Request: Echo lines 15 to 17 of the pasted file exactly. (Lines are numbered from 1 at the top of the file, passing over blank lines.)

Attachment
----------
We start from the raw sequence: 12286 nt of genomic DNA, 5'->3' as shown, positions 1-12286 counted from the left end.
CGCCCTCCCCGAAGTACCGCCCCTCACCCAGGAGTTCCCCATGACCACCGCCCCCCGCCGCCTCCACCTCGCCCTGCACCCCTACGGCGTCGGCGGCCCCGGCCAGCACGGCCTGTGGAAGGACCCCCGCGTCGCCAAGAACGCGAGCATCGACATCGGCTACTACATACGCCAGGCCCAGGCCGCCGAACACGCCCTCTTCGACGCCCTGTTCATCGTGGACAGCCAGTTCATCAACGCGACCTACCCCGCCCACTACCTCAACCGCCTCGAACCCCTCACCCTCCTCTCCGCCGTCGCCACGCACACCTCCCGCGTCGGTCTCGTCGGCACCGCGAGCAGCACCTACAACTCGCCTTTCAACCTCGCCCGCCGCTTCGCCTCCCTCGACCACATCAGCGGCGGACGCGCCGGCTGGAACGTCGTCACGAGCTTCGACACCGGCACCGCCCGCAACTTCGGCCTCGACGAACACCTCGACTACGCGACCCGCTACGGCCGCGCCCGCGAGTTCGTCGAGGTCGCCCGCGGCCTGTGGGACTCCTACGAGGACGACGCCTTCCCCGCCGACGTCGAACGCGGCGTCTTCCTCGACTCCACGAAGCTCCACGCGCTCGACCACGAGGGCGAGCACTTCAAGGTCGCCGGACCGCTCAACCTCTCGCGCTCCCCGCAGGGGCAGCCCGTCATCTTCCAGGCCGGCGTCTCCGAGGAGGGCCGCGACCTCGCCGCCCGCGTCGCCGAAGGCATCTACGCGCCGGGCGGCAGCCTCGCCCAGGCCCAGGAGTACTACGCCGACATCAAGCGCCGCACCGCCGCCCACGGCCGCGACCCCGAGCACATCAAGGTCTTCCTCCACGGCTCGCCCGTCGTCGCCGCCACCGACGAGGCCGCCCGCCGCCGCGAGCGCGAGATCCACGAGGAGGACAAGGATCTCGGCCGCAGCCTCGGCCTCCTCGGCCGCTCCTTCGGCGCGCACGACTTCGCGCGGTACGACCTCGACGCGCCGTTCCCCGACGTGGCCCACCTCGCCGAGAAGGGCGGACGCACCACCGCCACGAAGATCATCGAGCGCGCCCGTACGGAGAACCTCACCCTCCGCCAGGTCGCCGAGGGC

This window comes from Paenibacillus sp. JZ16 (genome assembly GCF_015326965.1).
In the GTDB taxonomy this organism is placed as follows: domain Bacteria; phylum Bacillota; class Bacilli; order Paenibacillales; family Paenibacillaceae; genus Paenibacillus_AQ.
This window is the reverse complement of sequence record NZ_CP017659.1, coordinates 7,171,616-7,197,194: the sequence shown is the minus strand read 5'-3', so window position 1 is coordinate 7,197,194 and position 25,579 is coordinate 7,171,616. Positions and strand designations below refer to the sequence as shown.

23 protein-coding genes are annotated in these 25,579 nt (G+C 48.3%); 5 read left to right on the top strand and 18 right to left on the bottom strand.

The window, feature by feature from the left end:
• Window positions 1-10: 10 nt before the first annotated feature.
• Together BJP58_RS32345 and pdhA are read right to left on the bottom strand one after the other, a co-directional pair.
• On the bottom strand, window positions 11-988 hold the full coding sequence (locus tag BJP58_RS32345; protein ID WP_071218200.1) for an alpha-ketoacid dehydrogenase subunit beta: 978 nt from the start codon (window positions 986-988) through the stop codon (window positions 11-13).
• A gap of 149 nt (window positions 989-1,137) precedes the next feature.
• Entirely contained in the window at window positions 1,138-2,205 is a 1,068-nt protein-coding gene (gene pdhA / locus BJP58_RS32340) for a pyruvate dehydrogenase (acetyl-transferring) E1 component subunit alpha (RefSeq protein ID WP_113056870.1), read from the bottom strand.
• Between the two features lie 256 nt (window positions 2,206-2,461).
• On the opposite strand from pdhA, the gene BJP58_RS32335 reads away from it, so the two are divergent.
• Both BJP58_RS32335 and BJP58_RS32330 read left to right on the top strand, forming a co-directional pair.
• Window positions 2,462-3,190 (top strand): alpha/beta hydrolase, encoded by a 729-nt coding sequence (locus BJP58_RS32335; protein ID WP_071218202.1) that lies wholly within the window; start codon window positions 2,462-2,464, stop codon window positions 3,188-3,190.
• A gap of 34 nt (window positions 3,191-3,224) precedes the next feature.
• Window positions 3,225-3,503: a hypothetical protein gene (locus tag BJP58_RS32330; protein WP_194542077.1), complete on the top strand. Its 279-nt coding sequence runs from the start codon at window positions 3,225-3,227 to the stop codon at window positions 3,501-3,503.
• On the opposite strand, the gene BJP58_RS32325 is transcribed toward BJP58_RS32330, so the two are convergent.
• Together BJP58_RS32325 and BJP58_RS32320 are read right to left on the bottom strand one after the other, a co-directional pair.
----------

• Both BJP58_RS32335 and BJP58_RS32330 read left to right on the top strand, forming a co-directional pair.
• Window positions 2,462-3,190 (top strand): alpha/beta hydrolase, encoded by a 729-nt coding sequence (locus BJP58_RS32335; protein ID WP_071218202.1) that lies wholly within the window; start codon window positions 2,462-2,464, stop codon window positions 3,188-3,190.
• A gap of 34 nt (window positions 3,191-3,224) precedes the next feature.